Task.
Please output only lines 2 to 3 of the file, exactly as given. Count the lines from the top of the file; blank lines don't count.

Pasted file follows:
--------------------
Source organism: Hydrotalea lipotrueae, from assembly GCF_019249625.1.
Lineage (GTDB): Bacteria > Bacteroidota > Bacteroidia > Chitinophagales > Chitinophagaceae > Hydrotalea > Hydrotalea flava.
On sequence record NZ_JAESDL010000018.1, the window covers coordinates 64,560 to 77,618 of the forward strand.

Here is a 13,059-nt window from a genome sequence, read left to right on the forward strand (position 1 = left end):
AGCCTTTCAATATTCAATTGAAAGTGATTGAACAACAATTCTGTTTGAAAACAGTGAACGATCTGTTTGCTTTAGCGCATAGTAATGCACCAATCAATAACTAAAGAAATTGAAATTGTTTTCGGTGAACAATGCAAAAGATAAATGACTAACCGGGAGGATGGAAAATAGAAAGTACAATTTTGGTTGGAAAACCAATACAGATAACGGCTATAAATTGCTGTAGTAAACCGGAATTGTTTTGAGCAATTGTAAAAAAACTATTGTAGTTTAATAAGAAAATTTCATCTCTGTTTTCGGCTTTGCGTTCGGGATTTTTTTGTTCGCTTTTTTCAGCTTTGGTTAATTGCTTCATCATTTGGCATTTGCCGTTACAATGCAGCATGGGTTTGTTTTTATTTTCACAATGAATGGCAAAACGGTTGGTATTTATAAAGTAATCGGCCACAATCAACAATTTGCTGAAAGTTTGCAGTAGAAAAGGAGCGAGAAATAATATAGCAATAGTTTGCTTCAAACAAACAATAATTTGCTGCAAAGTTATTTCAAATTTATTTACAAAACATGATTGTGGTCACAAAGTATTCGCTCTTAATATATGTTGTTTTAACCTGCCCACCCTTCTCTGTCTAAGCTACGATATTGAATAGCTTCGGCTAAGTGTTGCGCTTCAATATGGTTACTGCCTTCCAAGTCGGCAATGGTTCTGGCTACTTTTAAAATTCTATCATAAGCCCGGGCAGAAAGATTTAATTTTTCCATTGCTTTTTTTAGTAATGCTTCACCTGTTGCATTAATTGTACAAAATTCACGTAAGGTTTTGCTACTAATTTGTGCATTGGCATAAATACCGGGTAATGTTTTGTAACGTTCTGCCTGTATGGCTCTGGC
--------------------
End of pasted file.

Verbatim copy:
Lineage (GTDB): Bacteria > Bacteroidota > Bacteroidia > Chitinophagales > Chitinophagaceae > Hydrotalea > Hydrotalea flava.
On sequence record NZ_JAESDL010000018.1, the window covers coordinates 64,560 to 77,618 of the forward strand.